Elon Musk, the world’s richest man, spoke out about the current global meltdown on Friday, saying that the downturn is actually a good thing. The Tesla CEO also predicted that the current global recession could last up to 18 months.
Musk’s response was in response to a Twitter user who asked if he believes we are on the verge of a recession. The billionaire said yes, but added that it was a “good thing.” Musk explained his reasoning, saying, “It has been raining money on fools for too long.” Some bankruptcies need to happen.”
Also, all of the Covid stay-at-home stuff has led people to believe that you don’t need to work hard. The Tesla CEO warned of a rude awakening.
Yes, but this is actually a good thing. It has been raining money on fools for too long. Some bankruptcies need to happen.
Also, all the Covid stay-at-home stuff has tricked people into thinking that you don’t actually need to work hard. Rude awakening inbound!
— Elon Musk (@elonmusk) May 27, 2022
Musk’s latest remarks came as World Bank chief David Malpass warned that Russia’s ongoing invasion of Ukraine could trigger a global recession as food, energy, and fertilizer prices skyrocket. Furthermore, there are growing concerns about a recession, as the latest data released on May 18 showed that inflation in the UK economy has reached a 40-year high of 9%.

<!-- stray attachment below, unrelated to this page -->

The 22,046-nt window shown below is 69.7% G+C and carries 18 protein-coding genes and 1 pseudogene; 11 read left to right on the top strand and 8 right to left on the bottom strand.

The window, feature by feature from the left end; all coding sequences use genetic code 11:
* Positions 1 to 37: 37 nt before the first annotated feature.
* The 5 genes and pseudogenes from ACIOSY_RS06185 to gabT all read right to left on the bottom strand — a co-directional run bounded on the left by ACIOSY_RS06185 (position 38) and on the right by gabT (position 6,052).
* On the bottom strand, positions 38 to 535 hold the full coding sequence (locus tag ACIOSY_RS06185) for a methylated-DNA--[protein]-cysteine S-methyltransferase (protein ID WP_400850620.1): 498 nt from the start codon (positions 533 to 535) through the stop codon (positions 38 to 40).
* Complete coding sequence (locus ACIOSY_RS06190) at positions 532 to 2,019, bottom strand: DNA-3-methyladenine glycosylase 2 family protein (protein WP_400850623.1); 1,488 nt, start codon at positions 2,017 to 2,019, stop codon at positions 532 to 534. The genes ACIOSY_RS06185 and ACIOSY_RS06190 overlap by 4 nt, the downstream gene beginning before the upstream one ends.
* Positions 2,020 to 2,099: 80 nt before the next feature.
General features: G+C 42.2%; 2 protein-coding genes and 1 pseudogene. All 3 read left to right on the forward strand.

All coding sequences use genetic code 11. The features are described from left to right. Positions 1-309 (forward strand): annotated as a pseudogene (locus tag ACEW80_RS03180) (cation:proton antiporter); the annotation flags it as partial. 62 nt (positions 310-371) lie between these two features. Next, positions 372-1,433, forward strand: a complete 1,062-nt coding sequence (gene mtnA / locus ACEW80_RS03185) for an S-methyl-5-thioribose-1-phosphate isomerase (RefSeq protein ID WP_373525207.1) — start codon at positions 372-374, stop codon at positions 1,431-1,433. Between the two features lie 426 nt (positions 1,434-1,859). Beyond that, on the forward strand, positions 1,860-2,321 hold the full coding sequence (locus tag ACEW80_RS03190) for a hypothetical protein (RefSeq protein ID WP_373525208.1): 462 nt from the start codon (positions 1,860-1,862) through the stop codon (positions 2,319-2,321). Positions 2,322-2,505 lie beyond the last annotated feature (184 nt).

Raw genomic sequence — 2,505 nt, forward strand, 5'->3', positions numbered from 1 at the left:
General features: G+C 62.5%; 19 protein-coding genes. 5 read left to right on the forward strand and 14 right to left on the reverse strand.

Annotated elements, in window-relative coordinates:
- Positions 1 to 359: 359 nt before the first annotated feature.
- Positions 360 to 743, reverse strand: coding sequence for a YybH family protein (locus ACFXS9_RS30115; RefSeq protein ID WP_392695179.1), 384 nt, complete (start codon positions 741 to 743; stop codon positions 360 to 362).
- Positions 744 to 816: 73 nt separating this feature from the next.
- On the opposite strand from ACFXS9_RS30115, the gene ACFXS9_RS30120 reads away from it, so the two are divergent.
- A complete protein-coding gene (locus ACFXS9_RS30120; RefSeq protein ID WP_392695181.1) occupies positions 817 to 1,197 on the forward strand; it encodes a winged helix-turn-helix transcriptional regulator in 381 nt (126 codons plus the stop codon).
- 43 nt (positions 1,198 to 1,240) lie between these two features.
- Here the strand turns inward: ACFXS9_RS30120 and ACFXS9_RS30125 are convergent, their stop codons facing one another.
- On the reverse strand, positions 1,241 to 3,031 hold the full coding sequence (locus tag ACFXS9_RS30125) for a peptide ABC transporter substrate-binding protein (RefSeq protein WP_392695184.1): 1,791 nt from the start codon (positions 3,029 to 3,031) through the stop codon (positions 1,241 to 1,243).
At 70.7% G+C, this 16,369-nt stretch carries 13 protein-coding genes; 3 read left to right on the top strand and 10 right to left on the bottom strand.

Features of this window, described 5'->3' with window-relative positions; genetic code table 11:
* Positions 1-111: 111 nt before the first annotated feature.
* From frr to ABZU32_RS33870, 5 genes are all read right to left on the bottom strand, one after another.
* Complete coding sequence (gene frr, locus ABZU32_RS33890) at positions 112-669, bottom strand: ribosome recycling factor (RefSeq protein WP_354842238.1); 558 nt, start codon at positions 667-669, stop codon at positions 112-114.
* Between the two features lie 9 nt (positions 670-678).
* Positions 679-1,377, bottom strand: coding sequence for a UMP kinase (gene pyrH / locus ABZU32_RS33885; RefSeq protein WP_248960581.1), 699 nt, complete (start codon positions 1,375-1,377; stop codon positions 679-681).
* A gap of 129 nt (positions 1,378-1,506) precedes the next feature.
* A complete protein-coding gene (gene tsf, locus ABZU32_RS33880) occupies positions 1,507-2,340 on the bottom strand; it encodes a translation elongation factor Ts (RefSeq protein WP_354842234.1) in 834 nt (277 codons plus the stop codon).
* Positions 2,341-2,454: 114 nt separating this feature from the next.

Meanwhile, the World Bank cut its global economic growth forecast for this year by nearly a full percentage point last month, to 3.2%. Fertilizer, food, and energy shortages are also affecting developing countries.
A recession is a business cycle contraction that occurs when there is a general decline in economic activity. Recessions typically occur when there is a significant decrease in spending (an adverse demand shock). A economic crisis, an external trade shock, an adverse demand shock, the bursting of an economic bubble, or a large-scale anthropogenic or natural disaster may all trigger this (e.g. a pandemic). It is defined in the United States as a significant decline in economic activity across the market that lasts more than a few months and is typically visible in real GDP, real income, employment, industrial production, and wholesale-retail sales. In the United Kingdom, it is defined as two consecutive quarters of negative economic growth.